My Mother-in-Law’s Pakoray

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It’s still a few hours before any hint of twilight when my mother-in-law pulls herself up off the couch, murmuring with a sense of urgency, “I need to start getting the pakora batter ready for iftar.”

“Relax, Mama,” I tell her. “It won’t be the end of the world if the kids don’t get pakoras for iftar one day. I’m going to be making fruit chaat and lassi; that will be more than enough before dinner. And those two healthful things are better for them than fried pakoras every night, don’t you think?”

She waves away my suggestions as inconsequential. “My bacchas love pakoras; they’re going to get pakoras. As long as their grandmother is around with them during Ramadan, they will get their request for pakoras fulfilled.”

Due to diabetes, my mother-in-law can no longer fast, but she is still sensitive towards those of us who do, worrying about our comfort, checking up on us during the day, urging us to rest, to conserve our energy. She sits and reads chapters of the Quran for hours on end, blowing prayers over me, her son, our children, and her own husband. Her fingers click the prayer beads so rapidly that the wooden misbaha seems to slide through her fingers like a ribbon of silk. Other middle-aged women of my generation may dread the idea of their in-laws coming to stay, but in our house, Ramadan doesn’t feel real unless my husband’s parents have joined us in Northern California, having made the trek all the way from their home in Islamabad, Pakistan. There is a sense of tranquility in the house that makes me want to bottle it up and save it to spray throughout the bedrooms during the rest of the year when they are away from us.

But it’s a different story in the kitchen.

I can’t quite put my finger on it, but there’s an underlying competitiveness that seems to emerge between my mother-in-law and me once the peaceful days and nights of Ramadan are upon us. It doesn’t have anything to do with who can worship more or who can complain less. This Tension-That-Has-No-Name is confined only to the kitchen…and only to the last few hours of the daily fast. No matter what new recipes I try or what fancy servingware I use, I never feel like I’m doing enough to please my usually easygoing mother-in-law. It’s like I can never quite keep up with her. While it’s true that no one has ever been able to make pakoras as crispy and airy and tasty as she does, there seems to be an unspoken rebuke in the fact that I don’t even try. What mother wouldn’t bother to make pakoras when her sons speak so eagerly about how much they love them, how much they look forward to them after almost 16 hours of fasting?

Her hands deftly whisk up the chickpea flour with water and salt and spices including crushed coriander seeds, cumin seeds, and red chili powder. She efficiently chops onions and tomatoes and cilantro and chilis to throw into the mix. She doesn’t measure anything out; years of experience have taught her eyes exactly how much is needed. Sometimes she cuts pieces of aubergine to add in as well.

I watch her drop dollops of batter into the sizzling hot oil and then cringe behind her as droplets of vegetable oil splatter up onto my dark wooden cabinets, which had been freshly wiped down just this morning. I eye the stove and inwardly sigh, thinking about how much effort it will take to scrape off the dried pakora batter drippings and spray of oil once everyone is done eating.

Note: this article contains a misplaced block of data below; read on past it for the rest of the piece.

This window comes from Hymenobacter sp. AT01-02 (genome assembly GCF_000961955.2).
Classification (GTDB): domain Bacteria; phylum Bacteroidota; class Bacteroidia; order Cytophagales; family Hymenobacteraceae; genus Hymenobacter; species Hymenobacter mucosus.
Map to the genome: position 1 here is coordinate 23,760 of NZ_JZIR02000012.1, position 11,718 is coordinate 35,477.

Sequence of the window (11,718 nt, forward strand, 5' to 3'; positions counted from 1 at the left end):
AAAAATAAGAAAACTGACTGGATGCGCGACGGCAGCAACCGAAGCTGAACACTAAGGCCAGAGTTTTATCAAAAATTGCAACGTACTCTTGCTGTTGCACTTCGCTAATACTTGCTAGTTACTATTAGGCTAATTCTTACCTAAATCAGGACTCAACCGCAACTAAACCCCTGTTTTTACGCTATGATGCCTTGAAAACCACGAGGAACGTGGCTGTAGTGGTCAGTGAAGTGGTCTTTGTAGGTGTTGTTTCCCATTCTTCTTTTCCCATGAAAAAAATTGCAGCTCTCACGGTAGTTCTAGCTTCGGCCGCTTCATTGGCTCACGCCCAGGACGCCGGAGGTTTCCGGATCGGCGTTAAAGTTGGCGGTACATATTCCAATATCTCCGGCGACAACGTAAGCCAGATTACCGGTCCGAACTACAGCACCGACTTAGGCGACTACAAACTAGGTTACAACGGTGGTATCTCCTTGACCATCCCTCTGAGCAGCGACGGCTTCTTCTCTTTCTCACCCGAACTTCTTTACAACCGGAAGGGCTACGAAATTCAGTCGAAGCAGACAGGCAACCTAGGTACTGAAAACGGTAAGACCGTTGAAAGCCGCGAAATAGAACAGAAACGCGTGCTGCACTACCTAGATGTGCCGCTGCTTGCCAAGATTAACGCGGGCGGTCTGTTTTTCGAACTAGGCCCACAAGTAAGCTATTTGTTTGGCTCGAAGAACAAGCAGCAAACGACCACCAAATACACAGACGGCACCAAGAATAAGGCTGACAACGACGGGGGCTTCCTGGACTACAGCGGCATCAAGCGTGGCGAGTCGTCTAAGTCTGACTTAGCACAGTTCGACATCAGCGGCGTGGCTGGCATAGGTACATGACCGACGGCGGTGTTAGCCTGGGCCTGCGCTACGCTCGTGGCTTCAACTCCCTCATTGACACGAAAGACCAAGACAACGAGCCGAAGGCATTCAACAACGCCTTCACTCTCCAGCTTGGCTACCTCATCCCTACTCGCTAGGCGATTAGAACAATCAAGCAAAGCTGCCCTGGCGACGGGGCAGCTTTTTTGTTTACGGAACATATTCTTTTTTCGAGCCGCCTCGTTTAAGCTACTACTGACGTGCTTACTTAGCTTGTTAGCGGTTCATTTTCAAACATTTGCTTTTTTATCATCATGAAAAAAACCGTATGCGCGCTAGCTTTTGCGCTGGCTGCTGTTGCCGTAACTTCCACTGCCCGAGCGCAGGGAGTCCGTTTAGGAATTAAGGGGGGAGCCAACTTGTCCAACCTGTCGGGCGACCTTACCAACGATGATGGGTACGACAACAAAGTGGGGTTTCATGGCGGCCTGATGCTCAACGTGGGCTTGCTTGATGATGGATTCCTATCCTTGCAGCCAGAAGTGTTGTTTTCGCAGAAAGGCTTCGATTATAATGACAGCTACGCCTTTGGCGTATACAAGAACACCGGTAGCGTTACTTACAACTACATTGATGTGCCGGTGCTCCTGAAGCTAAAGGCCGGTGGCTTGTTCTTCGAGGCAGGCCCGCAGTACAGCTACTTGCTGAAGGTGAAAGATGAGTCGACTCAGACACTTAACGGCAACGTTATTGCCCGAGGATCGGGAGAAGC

My mother-in-law tries her utmost to keep the mess to a minimum, even lining my stove with foil so that the range will stay as clean as possible, but I know that additional work has been added to my load for the day. I hover fretfully in the background, trying not to let my unease show. I resist grumbling about cholesterol levels in our family, deciding not to remind her that Ramadan is a time for losing weight and not for gaining additional pounds, conveniently forgetting the fact that I will be stuffing medjool dates with cream cheese and toffee bits as soon as she is out of my way.

She hums as she piles the fritters onto a paper towel-lined platter, steam rising from the piping hot golden-brown mounds of crunchy goodness. The kids crowd into the kitchen, oohing and aching over their favorite Ramadan treat. I smile gamely, asking who wants to help prep the yogurt drink everyone enjoys at fast-breaking time. The kids reluctantly tear their eyes away from the pakoras in order to take me up on my hint that I could use their assistance in getting ready for iftar.

When the family finally gathers around the dining table at Maghrib time, the boys spoon out ketchup and eagerly reach for the pakoras. My mother-in-law sits back and smiles serenely, laughing as the kids carefully count out the dumplings so that everyone has exactly the same amount, no more, no less. She refuses to take any extras, insisting that she’s not hungry, that they’re not good for her, that she made them for us. When she thinks no one’s looking, I see her surreptitiously pluck up a few crumbs and pop them into her mouth.

It’s then that I have my epiphany. My mother-in-law is not out to make me look bad. She’s not trying to feed my family unhealthy food. She has no expectations of anyone but herself. My mother-in-law feels needed; she has a service, a talent, a gift that she can offer that no one else can. She has been granted an eager audience who recognizes her magic touch and doesn’t hesitate to let her know how much they appreciate her. Feeding her son and grandsons their favorite Ramadan snack is her way of showing them love and letting them know “you are worth it to me”.

Recognizing that another woman loves my men and is actually needed by them makes me feel threatened, makes me wonder if I can be replaced, if someone else can be appreciated more. How much better off would I be if I just allowed myself to embrace the fact that my sons are fortunate to be growing up with the awareness that they have more than one woman who adores them, who is willing to go the extra mile for them? I get a break when my mother-in-law takes it upon herself to feed my boys their favorite foods. And I benefit with yummy treats as well.

I pick up the last pakora and inhale its savory scent. “Mmm, this one is all mine,” I tease her and the kids. “Sorry, folks, I ain’t sharing.”

She giggles like a little girl and promises proudly, “Tomorrow, insha’Allah, I’ll make even more.”


2 1/2 cups gram flour (also known as “besan” in the Indo-Pak store)
1 1/2 cups water
1 tsp red chili powder
1/4 tsp ginger powder
3/4 tsp salt
1/2 tsp garlic powder
1 large onion, chopped in thick slices
1 1/2 tsp cumin seeds
2 tsp coriander seeds, crushed
2 serrano chili peppers, chopped
1/2 bunch cilantro, chopped without the stems
1 1/2 cups vegetable oil (for frying)

~ sift the gram flour
~ add 1 cup water to the gram flour and whisk well
~ add more water if it’s too thick
~ add all of the ingredients (except for the oil)
~ heat the oil in a small pan to high
~ drop pakora batter by the tablespoon
~ when it floats to the top and is golden brown, turn over
~ drain on paper towels